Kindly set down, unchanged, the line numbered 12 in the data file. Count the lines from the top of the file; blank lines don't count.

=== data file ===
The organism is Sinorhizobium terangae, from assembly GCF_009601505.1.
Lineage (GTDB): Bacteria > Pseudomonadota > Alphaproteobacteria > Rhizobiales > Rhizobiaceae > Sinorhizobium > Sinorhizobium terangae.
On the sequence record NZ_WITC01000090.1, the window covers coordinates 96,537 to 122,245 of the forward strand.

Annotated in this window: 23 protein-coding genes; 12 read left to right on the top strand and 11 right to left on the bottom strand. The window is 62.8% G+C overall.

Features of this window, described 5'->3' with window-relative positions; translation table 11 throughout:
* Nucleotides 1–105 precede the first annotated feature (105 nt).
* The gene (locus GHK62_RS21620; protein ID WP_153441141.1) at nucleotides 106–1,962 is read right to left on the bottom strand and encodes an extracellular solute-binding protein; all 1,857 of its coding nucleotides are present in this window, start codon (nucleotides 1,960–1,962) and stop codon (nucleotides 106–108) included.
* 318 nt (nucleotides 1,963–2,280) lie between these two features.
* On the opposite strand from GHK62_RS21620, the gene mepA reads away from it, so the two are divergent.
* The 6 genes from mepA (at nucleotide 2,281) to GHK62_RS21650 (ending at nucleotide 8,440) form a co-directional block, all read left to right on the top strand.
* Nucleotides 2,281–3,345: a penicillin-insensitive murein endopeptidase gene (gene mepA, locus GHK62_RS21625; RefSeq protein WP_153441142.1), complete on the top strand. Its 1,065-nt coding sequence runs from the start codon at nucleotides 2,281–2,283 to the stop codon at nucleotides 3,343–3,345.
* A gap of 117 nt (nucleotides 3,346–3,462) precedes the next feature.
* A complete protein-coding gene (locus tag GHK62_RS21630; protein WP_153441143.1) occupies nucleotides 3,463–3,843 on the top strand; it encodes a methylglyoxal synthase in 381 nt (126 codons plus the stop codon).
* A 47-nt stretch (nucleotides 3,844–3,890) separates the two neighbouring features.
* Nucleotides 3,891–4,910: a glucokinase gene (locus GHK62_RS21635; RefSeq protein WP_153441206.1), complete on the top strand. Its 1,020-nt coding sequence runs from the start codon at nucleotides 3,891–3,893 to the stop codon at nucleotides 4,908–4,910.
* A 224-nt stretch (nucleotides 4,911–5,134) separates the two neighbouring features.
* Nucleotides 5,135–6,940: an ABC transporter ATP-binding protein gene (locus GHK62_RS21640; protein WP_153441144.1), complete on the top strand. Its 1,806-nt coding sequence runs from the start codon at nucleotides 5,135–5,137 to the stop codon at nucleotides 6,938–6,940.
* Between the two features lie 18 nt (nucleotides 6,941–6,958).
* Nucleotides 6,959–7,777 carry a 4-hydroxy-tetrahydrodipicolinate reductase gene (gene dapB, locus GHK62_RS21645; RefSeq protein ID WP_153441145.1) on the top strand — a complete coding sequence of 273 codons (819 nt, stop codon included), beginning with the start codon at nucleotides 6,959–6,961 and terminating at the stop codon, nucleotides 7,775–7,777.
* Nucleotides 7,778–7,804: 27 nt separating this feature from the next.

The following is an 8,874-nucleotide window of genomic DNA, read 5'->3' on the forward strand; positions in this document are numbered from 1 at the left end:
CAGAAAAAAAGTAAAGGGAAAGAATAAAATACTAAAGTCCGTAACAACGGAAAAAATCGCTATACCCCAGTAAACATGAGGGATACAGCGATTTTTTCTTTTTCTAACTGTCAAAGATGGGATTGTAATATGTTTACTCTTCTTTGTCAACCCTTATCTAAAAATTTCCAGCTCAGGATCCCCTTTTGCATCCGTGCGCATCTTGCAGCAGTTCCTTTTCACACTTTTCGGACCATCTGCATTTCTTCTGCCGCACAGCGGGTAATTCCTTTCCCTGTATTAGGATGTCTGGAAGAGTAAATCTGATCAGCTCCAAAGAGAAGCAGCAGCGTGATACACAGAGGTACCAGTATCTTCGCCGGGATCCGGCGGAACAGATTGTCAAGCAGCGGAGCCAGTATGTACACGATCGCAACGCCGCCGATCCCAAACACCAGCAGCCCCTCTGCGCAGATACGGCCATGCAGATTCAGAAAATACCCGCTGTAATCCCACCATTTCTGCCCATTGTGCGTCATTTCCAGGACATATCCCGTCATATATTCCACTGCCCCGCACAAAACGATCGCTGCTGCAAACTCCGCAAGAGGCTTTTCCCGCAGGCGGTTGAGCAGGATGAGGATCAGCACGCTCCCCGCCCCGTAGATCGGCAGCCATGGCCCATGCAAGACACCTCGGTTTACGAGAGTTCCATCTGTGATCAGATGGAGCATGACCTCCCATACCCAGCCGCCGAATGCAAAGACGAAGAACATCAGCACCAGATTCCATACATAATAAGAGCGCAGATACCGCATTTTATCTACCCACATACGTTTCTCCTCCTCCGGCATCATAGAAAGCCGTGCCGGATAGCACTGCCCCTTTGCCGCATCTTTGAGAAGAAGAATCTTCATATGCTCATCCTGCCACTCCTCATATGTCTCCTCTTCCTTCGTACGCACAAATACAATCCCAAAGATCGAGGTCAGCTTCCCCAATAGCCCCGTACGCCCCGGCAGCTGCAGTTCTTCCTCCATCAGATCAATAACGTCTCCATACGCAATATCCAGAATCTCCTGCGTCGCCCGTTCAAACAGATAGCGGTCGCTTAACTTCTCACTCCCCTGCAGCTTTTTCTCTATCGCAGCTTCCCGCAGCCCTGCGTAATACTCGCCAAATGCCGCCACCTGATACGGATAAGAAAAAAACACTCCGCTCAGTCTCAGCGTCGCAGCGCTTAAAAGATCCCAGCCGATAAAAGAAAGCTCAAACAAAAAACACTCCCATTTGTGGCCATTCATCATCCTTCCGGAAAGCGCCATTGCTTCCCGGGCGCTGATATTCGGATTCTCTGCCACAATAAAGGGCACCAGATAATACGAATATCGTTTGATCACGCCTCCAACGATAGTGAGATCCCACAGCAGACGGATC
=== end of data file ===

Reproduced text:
* A gap of 117 nt (nucleotides 3,346–3,462) precedes the next feature.